Mainland anoles exhibit a great diversity in habitat use and morphology, a topic we have discussed previously on AA. For this reason, an analysis of patterns of evolution in habitat use across all anoles, not just mainland species, would be very welcome. Nicholson et al. step into the breach by presenting habitat categorizations for a large number of mainland species, as well as for most West Indian species, and then analyzing habitat evolution on their preferred phylogeny. Along the way, they coin a new term, “ecomode,” argue that the ecomorph concept is fatally flawed and should be discarded, and present a scenario for patterns of ecological diversification in both mainland and island anoles. Although I applaud the effort to understand ecological evolution in mainland anoles and welcome the attention this paper brings to an important and little-studied question, I find the conclusions unconvincing. In this post, I discuss whether the data are sufficient to create categories of habitat use and confidently assign species to them; in subsequent points I will discuss the analysis of habitat use evolution and Nicholson et al.’s critique of the ecomorph concept.
What is an “ecomode”? The term is not explicitly defined in Nicholson et al., but it appears to refer to different categories of habitat use. The problem with creating such categories and assigning species to them is two-fold. First, most anole species use a variety of different habitats. I like to say that you can find almost any anole anywhere sometimes. More specifically, most anole species use the trunks of trees, often at different heights, and most can be found on the ground occasionally. How, then, do you distinguish a trunk anole from a trunk-ground or a trunk-crown anole, or a trunk-ground from a grass-bush? Second, how can one make sure that a given species fits into a single category? Perhaps some species have a broader niche that encompasses multiple ecomodes, or perhaps a species slices up the environment in an entirely different way (e.g., a trunk-bush or twig-ground species)?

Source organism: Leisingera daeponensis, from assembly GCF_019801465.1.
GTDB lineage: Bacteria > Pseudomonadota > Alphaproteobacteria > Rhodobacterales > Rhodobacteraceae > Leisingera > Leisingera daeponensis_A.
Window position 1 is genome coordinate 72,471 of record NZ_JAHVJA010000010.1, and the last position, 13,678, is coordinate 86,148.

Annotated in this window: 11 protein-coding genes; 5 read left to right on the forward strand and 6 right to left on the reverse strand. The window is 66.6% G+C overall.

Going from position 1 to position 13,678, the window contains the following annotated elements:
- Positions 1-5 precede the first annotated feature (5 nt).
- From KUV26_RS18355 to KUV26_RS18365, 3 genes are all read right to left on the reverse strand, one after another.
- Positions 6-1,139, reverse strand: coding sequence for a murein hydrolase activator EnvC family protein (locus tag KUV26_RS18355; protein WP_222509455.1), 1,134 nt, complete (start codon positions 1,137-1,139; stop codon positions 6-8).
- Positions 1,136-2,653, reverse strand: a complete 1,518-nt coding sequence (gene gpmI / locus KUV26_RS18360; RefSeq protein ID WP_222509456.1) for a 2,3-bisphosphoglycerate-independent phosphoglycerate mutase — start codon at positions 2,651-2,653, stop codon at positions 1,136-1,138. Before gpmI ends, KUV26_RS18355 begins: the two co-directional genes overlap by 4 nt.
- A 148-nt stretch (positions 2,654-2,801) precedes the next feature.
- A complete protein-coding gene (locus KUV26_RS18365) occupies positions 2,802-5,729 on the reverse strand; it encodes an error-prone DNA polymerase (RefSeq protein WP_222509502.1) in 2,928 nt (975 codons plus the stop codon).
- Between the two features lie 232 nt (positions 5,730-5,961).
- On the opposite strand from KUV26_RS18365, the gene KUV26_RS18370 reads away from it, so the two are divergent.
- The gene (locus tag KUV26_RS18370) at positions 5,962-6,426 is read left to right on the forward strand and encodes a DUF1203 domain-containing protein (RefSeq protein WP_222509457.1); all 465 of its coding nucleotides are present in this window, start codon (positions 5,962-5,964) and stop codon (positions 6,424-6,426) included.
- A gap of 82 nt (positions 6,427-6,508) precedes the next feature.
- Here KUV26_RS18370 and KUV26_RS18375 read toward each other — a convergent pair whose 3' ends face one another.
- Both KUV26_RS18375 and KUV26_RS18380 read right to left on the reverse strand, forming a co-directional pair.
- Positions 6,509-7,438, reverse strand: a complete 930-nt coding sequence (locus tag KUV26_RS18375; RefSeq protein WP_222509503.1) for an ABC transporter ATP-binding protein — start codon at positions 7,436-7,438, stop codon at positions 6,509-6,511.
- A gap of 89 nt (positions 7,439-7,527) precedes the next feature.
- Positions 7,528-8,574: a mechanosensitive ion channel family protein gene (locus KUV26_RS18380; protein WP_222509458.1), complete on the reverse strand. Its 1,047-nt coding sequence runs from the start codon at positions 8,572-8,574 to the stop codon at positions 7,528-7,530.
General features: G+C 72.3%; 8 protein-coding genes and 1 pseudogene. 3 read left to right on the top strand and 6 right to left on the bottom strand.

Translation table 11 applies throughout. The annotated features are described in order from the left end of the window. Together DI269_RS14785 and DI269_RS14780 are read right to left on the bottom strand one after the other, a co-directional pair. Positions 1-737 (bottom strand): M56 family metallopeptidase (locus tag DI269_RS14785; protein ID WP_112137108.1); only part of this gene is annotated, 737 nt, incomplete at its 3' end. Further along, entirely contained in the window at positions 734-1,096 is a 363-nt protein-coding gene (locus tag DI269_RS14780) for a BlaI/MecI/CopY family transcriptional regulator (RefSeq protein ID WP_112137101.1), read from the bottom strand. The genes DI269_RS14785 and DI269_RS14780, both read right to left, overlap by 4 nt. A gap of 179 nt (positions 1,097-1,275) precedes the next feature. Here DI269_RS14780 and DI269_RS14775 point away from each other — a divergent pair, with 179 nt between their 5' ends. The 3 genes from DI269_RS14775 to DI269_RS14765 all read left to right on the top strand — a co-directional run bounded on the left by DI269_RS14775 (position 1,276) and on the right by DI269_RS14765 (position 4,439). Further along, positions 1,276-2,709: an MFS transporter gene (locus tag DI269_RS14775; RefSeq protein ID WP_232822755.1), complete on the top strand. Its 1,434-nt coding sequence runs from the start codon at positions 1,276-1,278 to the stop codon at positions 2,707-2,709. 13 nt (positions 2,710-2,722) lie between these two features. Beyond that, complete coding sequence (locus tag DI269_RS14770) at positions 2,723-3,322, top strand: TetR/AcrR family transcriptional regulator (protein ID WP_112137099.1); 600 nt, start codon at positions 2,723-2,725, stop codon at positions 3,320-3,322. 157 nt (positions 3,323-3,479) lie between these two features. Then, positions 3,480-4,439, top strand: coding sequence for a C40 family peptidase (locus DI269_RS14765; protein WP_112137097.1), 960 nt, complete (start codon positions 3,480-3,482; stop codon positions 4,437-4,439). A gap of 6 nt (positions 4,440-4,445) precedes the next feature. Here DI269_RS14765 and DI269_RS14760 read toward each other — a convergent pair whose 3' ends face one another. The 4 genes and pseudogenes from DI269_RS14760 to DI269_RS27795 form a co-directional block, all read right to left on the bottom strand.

Previous workers (including me) have been able to define ecomorphs and categorize species for two reasons. First, the ecomorph categories are defined not just on the basis of habitat use, but also by reference to morphology and behavior. Indeed, the morphological differences between ecomorphs are quite clear, and they correlate strongly with habitat use and behavior. One may quibble with a few assignments (e.g., is A. opalinus a trunk-crown or trunk anole?), as I discuss in Chapter 3 of Lizards in an Evolutionary Tree, but for the most part, assignment to ecomorph category is clear-cut (including the category of “non-ecomorph” for the minority of West Indian species that fail to meet the morphology/behavior/ecology criteria of any of the ecomorph categories).
The second reason we can make these assignments is because we have quantitative data that can be statistically analyzed. By contrast, the Nicholson et al. assignments are subjective decisions based on a reading of the literature, often relying on short summaries in broad regional reviews such as Savage’s (2002) The Amphibians and Reptiles of Costa Rica and Henderson and Powell’s (2009) Natural History of West Indian Reptiles and Amphibians. Use of these summaries is problematic for two reasons. First, although some mainland species have been studied extensively and quantitatively (e.g., the work of Vitt, Fitch, and Andrews), the habitat use of many species is not well studied. As a result, evaluating some summaries can be difficult because one does not know the extent and quality of the underlying data—in some cases (not Savage or Henderson and Powell), I suspect summary statements are not based on any hard data at all, but just qualitative impressions. In addition, even when species have been studied extensively, going from an encapsulated summary of such studies to an ecomode categorization is often not straightforward. For these reasons, the Nicholson et al.’s assignments of species to specific habitat use categories in many cases may not be reliable.
West Indian Non-Ecomorph Species
I will illustrate these problems by first discussing Nicholson et al.’s treatment of West Indian non-ecomorph species. For these species, there are a number of errors resulting from trying to interpret summary information provided in overview volumes. Continue reading